Festival features plethora of events that don’t require a pass
Passes for this weekend’s 40th Anniversary Mountainfilm Festival are sold out. But for those who failed to score a pass: don’t despair. The four-day festival features a plethora of free events that range from outdoor movies to parties, archival films, gallery walks, intimate talks, book fairs and more. In fact, one could easily have a rich and jam-packed festival experience without going to a single ticketed event.
Festival Director Suzan Beraza says the free events are Mountainfilm’s way of thanking the community that has given so much to the festival over its 40-year history.
“We love our locals,” Beraza said. “Mountainfilm wouldn’t exist without Telluride. We started as a small community event and we aim to keep that spirit alive with events like these.”
Free events kick off Wednesday with the annual Mountainfilm-themed edition of Twenty(by)Telluride at 7 p.m. at the historic Sheridan Bar. This event — a collaboration with Telluride Arts — brings five creatives to the stage to tell their stories, 20 slides at a time (with just 20 seconds per slide). This year’s presenters include former festival director Arlene Burns, 2018 poster artist Joseph Toney, filmmaker Tyler Wilkinson-Ray, film producer and writer Anna Brones and Norwood-based British climber Adrian Burgess.
That will be followed by the first of five nights of free movies at Base Camp, the state-of-the-art outdoor theater in Town Park. Kicking off the Base Camp lineup is a screening of Scrapple, the cult classic 1998 ski bum movie that was filmed in Telluride by brothers Geoff and Chris Hanson. The Base Camp lineup also include the ski film Numinous on Thursday; the Jane Goodall biography Jane on Friday; the always-popular Adrenaline program on Saturday and the adventure epic Return to Mount Kennedy on Sunday. All films begin at 8:45 p.m.; the audience is encouraged to bring warm layers and low-backed chairs.
Then once Friday hits, the free events will be everywhere you turn: there’s the Friday Gallery Walk through downtown venues; Saturday’s Ice Cream Social on Colorado Avenue; Booze & Banters with guests like Hilaree Nelson and Conrad Anker; Coffee & Conversations touching on subjects like immigration policy, dark money and the #metoo movement; Sunday’s Reading Frenzy at Hotel Madeline and a slate of outdoor-based Free-Range Programs that include hiking with skier Caroline Gleich and interacting with rescued wolves.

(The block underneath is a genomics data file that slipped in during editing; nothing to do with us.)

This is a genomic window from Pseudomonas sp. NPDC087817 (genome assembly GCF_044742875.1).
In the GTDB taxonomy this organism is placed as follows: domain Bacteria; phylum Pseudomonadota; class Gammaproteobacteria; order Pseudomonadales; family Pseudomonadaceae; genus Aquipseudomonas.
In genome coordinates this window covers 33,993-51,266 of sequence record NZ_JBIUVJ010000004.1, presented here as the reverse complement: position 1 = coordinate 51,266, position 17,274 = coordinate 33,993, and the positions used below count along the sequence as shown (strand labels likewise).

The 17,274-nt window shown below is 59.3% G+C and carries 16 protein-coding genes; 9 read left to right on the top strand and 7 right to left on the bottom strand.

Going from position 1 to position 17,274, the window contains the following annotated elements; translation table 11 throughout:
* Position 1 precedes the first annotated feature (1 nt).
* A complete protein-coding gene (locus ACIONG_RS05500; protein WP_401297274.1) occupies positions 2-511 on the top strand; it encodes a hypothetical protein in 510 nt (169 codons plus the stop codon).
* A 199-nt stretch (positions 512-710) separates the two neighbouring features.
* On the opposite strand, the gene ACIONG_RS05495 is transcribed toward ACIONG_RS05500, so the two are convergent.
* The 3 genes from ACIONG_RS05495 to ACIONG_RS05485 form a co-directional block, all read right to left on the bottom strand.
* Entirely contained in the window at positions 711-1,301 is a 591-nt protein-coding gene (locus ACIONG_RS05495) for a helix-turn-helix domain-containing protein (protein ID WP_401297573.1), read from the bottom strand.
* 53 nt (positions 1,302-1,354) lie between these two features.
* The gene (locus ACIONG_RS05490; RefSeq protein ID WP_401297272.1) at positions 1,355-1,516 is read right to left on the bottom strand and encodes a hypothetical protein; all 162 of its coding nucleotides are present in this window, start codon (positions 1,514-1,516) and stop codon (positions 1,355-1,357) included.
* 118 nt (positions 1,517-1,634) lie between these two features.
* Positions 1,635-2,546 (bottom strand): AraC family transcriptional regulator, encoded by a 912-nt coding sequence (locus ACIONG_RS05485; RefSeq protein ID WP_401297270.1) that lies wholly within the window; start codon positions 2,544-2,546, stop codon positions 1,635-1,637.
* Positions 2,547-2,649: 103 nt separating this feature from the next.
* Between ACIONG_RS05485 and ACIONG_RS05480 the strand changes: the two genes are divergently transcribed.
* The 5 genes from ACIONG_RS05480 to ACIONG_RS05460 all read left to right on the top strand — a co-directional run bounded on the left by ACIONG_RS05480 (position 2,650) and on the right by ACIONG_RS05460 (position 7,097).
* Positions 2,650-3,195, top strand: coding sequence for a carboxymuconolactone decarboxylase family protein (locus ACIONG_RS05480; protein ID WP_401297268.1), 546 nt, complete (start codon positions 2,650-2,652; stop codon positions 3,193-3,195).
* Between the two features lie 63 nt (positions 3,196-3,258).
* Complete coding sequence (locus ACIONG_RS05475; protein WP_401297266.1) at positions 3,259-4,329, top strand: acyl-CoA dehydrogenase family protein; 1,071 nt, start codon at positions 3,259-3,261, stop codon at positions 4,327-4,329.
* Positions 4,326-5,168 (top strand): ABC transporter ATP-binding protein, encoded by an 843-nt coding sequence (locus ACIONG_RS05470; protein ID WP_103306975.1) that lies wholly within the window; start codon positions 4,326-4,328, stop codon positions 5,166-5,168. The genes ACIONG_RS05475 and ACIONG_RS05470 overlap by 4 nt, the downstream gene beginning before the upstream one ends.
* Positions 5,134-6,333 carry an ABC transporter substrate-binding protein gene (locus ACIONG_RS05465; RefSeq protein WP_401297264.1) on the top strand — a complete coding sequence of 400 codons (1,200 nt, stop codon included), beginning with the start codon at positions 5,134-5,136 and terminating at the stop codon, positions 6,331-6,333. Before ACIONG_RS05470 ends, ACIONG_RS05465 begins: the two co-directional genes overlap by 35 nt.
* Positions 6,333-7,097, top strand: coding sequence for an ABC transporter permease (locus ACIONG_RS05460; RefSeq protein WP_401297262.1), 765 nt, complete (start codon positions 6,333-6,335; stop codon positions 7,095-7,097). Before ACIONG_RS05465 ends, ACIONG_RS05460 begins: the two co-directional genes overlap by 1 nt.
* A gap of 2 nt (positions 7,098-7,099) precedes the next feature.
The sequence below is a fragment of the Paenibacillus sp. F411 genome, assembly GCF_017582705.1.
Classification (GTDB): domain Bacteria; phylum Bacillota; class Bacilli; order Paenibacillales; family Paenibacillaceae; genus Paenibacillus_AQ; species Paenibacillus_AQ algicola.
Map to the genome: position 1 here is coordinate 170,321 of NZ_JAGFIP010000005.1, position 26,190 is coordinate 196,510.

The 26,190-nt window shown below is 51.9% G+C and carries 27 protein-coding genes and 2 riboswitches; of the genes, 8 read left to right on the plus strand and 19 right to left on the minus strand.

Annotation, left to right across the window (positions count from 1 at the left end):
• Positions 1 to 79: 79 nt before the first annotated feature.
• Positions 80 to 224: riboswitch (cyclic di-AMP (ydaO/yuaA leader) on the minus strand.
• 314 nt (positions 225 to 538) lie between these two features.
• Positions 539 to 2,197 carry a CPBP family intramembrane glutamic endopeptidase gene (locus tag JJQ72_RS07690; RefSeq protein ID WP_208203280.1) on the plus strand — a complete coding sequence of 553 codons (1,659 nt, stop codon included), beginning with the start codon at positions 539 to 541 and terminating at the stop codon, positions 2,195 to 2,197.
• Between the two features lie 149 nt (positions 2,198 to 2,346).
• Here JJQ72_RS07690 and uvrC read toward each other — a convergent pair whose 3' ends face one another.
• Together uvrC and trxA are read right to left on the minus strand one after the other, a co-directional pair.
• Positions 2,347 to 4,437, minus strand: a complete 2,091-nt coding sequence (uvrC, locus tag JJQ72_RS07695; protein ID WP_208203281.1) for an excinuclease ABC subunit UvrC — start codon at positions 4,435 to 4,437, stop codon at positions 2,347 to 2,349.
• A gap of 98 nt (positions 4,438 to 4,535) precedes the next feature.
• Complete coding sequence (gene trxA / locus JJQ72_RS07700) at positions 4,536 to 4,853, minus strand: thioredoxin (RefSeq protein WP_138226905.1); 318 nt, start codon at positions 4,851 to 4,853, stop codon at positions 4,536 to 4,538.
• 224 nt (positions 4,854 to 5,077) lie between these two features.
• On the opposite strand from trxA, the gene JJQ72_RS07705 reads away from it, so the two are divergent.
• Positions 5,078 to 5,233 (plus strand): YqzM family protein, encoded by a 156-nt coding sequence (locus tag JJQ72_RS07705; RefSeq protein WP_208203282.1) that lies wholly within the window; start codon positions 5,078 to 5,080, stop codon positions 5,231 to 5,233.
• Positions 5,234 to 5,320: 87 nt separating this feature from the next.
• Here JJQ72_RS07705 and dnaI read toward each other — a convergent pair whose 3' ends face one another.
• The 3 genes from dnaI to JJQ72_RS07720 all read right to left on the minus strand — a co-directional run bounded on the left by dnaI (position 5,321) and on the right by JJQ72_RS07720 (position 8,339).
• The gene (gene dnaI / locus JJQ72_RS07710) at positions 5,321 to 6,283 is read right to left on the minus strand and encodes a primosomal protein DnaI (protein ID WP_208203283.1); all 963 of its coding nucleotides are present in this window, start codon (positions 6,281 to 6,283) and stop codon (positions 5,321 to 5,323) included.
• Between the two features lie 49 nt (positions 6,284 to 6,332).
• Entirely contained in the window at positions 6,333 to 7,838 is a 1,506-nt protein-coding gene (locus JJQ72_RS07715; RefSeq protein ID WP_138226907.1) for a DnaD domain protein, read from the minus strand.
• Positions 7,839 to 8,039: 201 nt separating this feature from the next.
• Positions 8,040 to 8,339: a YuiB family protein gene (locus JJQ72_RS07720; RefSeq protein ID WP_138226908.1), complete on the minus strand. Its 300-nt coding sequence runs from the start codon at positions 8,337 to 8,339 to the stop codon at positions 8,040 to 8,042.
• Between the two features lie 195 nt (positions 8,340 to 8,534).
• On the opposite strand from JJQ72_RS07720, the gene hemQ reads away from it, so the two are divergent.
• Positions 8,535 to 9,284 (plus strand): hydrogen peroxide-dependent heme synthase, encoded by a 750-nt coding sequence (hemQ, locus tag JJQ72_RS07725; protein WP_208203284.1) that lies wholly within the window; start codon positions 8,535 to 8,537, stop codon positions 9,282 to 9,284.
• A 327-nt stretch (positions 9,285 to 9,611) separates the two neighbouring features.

Beraza says one free event she’s especially excited to share is the retrospective program, which will fill the Wilkinson Public Library all weekend with best-loved festival films from Mountainfilm’s vault.
“I’m particularly excited about the retrospective program, because it’s never been done before like this and it’s really honoring Mountainfilm’s history,” Beraza said. “The films that are in it are just fabulous.”
Mountainfilm staff interviewed former employees and researched old programs to come up with the best of the festival’s past. These archival films include everything from Oscar-winning features such as Born into Brothels to hilarious shorts like The Lost People of Mountain Village and epic archival adventure films like Fitz Roy, the 1968 climbing film that was the marquee film at Mountainfilm’s very first festival.
“You could spend all weekend [at the library] and have a great festival,” Beraza said. Passholders will be admitted to these screenings first; the public will then be let in.
Another option for free films is Mountainfilm’s Virtual Reality Studio, which will be open from 9 a.m. to 5 p.m. Saturday in the Sheridan’s SHOW Bar. Mountainfilm has again partnered with Google to curate a number of immersive 3D experiences for its audience. This year’s batch includes stories about food waste in the fishing industry, responsible gold mining in the Congo and America’s diminishing quiet places.
While virtual reality is still a relatively new platform, Beraza says, “it definitely now has a strong foothold, and we really want to support films that have messages that are in line with Mountainfilm’s mission.
And finally, Mountainfilm is throwing a huge community party to celebrate its landmark anniversary. The 40th Bash, which takes place Saturday from 7-10 p.m. in Heritage Plaza in Mountain Village, will include music by DJ Kat V, libations and dancing.
Beraza says the party “is a way we felt we could give back to the Telluride community, which has been so incredibly supportive of Mountainfilm over the past 40 years.”